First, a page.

The Patient Ones
Most experts would agree quantum computers will change the technological landscape forever. Before all that, though, there needs to be an effective way to transfer quantum information — like with entangled pairs of photons, for example — to qubits.
With this in mind, researchers at the Stevens Institute of Technology, a private research university located a Hoboken, New Jersey, have achieved this by producing a chip-based photon source a hundred times more efficient than what was thought previously possible. This accomplishment could make quantum device integration a real possibility.
“It’s long been suspected that this was possible in theory, but we’re the first to show it in practice,” said Yuping Huang, Gallagher associate professor of physics and director of the Center for Quantum Science and Engineering.
So how did the team manage to create photon pairs?
First of all the researchers trapped light in meticulously sculpted nanoscale microcavities. From this, light entered and circulated within the cavity and the light’s photons resonated before splitting into entangled pairs. Yet such an approach is not without its disadvantages as it needs a flood of incoming laser light consisting of hundreds of millions of photons to achieve even a single entangled photon pair.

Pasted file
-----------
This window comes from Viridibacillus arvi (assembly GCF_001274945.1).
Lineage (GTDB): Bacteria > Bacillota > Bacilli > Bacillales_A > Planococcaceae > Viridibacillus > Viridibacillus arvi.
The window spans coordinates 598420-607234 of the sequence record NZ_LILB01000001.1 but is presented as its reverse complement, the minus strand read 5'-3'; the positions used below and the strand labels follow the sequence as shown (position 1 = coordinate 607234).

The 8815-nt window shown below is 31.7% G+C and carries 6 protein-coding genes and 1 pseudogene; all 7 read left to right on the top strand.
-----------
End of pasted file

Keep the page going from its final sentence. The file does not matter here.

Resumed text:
This is, unfortunately, quantum science for the very patient.
“This is a huge milestone for quantum communications,” said Huang, whose work appeared in the Dec. 17 issue of Physical Review Letters.
Huang’s work, built on the foundation of the Stevens Institute’s prior research, has built high-quality microcavities into flakes of lithium niobate crystal that reflect photons with little loss of energy. This allows light to circulate for longer periods and interact with more efficiency. Helping him achieve this has been his graduate students Zhaohui Ma and Jiayang Chen.
On a system that can turn a single incoming photon into an entangled pair of outgoing photons, with little to no wasted energy during the trip, Chen said: “It’s definitely achievable. At this point, we just need incremental improvements.”
A period of reflection seems in order, a way ahead that will allow the team to work out how its photon-source IP can improve the overall technology of logic gates and eventually, the outcome of quantum computing (QC).
“Because this technology is already chip-based, we’re ready to start scaling up by integrating other passive or active optical components,” Huang commented on the current technological reality while also adding the team’s ultimate goal is […] “to bring quantum technology out of the lab, so that it can benefit every single one of us. Someday soon we want kids to have quantum laptops in their backpacks, and we’re pushing hard to make that a reality.”
Now isn’t that a future?
Huang’s work is proof it’s not just the MITs, Caltechs and Waterloos of this world that can have an influence on quantum information science’s path, but smaller, less well-known institutes like the Stevens Institute of Technology, too.